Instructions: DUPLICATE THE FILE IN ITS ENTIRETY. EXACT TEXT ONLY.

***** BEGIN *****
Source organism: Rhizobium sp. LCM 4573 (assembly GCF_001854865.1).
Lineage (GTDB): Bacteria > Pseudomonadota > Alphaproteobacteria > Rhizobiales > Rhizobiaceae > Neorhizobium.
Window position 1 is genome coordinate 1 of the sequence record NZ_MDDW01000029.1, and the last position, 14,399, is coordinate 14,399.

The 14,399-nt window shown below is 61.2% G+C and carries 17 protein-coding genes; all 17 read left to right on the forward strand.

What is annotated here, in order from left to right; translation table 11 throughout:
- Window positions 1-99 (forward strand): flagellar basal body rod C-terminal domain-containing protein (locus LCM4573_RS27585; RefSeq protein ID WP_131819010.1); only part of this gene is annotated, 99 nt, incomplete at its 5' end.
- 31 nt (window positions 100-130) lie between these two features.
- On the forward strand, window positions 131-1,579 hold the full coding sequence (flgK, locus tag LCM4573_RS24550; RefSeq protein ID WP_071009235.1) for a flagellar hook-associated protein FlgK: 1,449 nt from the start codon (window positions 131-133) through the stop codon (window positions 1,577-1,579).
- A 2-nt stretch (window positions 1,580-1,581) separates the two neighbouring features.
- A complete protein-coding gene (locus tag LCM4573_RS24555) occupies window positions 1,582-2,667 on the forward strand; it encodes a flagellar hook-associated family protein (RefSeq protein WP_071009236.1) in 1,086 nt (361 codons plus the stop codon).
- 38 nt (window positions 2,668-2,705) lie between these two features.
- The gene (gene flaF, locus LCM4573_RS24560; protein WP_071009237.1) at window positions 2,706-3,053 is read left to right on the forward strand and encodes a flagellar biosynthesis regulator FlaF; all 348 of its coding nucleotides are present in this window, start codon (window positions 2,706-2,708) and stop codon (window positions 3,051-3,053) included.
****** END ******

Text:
Source organism: Rhizobium sp. LCM 4573 (assembly GCF_001854865.1).
Lineage (GTDB): Bacteria > Pseudomonadota > Alphaproteobacteria > Rhizobiales > Rhizobiaceae > Neorhizobium.
Window position 1 is genome coordinate 1 of the sequence record NZ_MDDW01000029.1, and the last position, 14,399, is coordinate 14,399.

The 14,399-nt window shown below is 61.2% G+C and carries 17 protein-coding genes; all 17 read left to right on the forward strand.

What is annotated here, in order from left to right; translation table 11 throughout:
- Window positions 1-99 (forward strand): flagellar basal body rod C-terminal domain-containing protein (locus LCM4573_RS27585; RefSeq protein ID WP_131819010.1); only part of this gene is annotated, 99 nt, incomplete at its 5' end.
- 31 nt (window positions 100-130) lie between these two features.
- On the forward strand, window positions 131-1,579 hold the full coding sequence (flgK, locus tag LCM4573_RS24550; RefSeq protein ID WP_071009235.1) for a flagellar hook-associated protein FlgK: 1,449 nt from the start codon (window positions 131-133) through the stop codon (window positions 1,577-1,579).
- A 2-nt stretch (window positions 1,580-1,581) separates the two neighbouring features.
- A complete protein-coding gene (locus tag LCM4573_RS24555) occupies window positions 1,582-2,667 on the forward strand; it encodes a flagellar hook-associated family protein (RefSeq protein WP_071009236.1) in 1,086 nt (361 codons plus the stop codon).
- 38 nt (window positions 2,668-2,705) lie between these two features.
- The gene (gene flaF, locus LCM4573_RS24560; protein WP_071009237.1) at window positions 2,706-3,053 is read left to right on the forward strand and encodes a flagellar biosynthesis regulator FlaF; all 348 of its coding nucleotides are present in this window, start codon (window positions 2,706-2,708) and stop codon (window positions 3,051-3,053) included.